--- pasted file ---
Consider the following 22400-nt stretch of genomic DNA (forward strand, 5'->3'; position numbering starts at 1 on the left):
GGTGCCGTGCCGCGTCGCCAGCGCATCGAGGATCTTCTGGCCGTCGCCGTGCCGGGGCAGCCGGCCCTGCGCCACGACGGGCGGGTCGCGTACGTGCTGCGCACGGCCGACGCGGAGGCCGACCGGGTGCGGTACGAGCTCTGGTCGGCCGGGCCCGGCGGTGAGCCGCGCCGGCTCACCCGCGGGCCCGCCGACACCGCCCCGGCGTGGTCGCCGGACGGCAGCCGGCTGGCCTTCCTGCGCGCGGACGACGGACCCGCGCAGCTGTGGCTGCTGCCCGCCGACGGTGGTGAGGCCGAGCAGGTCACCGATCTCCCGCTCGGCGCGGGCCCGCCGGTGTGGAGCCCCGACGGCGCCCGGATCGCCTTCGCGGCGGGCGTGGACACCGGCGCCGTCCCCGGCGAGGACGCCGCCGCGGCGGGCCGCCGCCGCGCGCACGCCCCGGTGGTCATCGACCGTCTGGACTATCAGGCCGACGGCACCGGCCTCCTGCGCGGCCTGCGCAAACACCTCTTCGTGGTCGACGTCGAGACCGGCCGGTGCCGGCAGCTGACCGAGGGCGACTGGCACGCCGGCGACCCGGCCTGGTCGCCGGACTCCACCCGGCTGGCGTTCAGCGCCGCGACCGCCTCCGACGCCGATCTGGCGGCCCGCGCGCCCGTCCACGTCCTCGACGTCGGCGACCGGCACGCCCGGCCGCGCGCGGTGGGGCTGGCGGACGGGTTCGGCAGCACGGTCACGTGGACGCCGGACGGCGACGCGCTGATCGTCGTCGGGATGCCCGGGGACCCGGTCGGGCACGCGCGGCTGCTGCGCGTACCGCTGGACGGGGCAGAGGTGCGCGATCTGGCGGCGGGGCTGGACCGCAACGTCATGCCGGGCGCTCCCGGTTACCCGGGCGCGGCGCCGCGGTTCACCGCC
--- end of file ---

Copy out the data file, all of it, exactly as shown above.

Consider the following 22400-nt stretch of genomic DNA (forward strand, 5'->3'; position numbering starts at 1 on the left):
GGTGCCGTGCCGCGTCGCCAGCGCATCGAGGATCTTCTGGCCGTCGCCGTGCCGGGGCAGCCGGCCCTGCGCCACGACGGGCGGGTCGCGTACGTGCTGCGCACGGCCGACGCGGAGGCCGACCGGGTGCGGTACGAGCTCTGGTCGGCCGGGCCCGGCGGTGAGCCGCGCCGGCTCACCCGCGGGCCCGCCGACACCGCCCCGGCGTGGTCGCCGGACGGCAGCCGGCTGGCCTTCCTGCGCGCGGACGACGGACCCGCGCAGCTGTGGCTGCTGCCCGCCGACGGTGGTGAGGCCGAGCAGGTCACCGATCTCCCGCTCGGCGCGGGCCCGCCGGTGTGGAGCCCCGACGGCGCCCGGATCGCCTTCGCGGCGGGCGTGGACACCGGCGCCGTCCCCGGCGAGGACGCCGCCGCGGCGGGCCGCCGCCGCGCGCACGCCCCGGTGGTCATCGACCGTCTGGACTATCAGGCCGACGGCACCGGCCTCCTGCGCGGCCTGCGCAAACACCTCTTCGTGGTCGACGTCGAGACCGGCCGGTGCCGGCAGCTGACCGAGGGCGACTGGCACGCCGGCGACCCGGCCTGGTCGCCGGACTCCACCCGGCTGGCGTTCAGCGCCGCGACCGCCTCCGACGCCGATCTGGCGGCCCGCGCGCCCGTCCACGTCCTCGACGTCGGCGACCGGCACGCCCGGCCGCGCGCGGTGGGGCTGGCGGACGGGTTCGGCAGCACGGTCACGTGGACGCCGGACGGCGACGCGCTGATCGTCGTCGGGATGCCCGGGGACCCGGTCGGGCACGCGCGGCTGCTGCGCGTACCGCTGGACGGGGCAGAGGTGCGCGATCTGGCGGCGGGGCTGGACCGCAACGTCATGCCGGGCGCTCCCGGTTACCCGGGCGCGGCGCCGCGGTTCACCGCC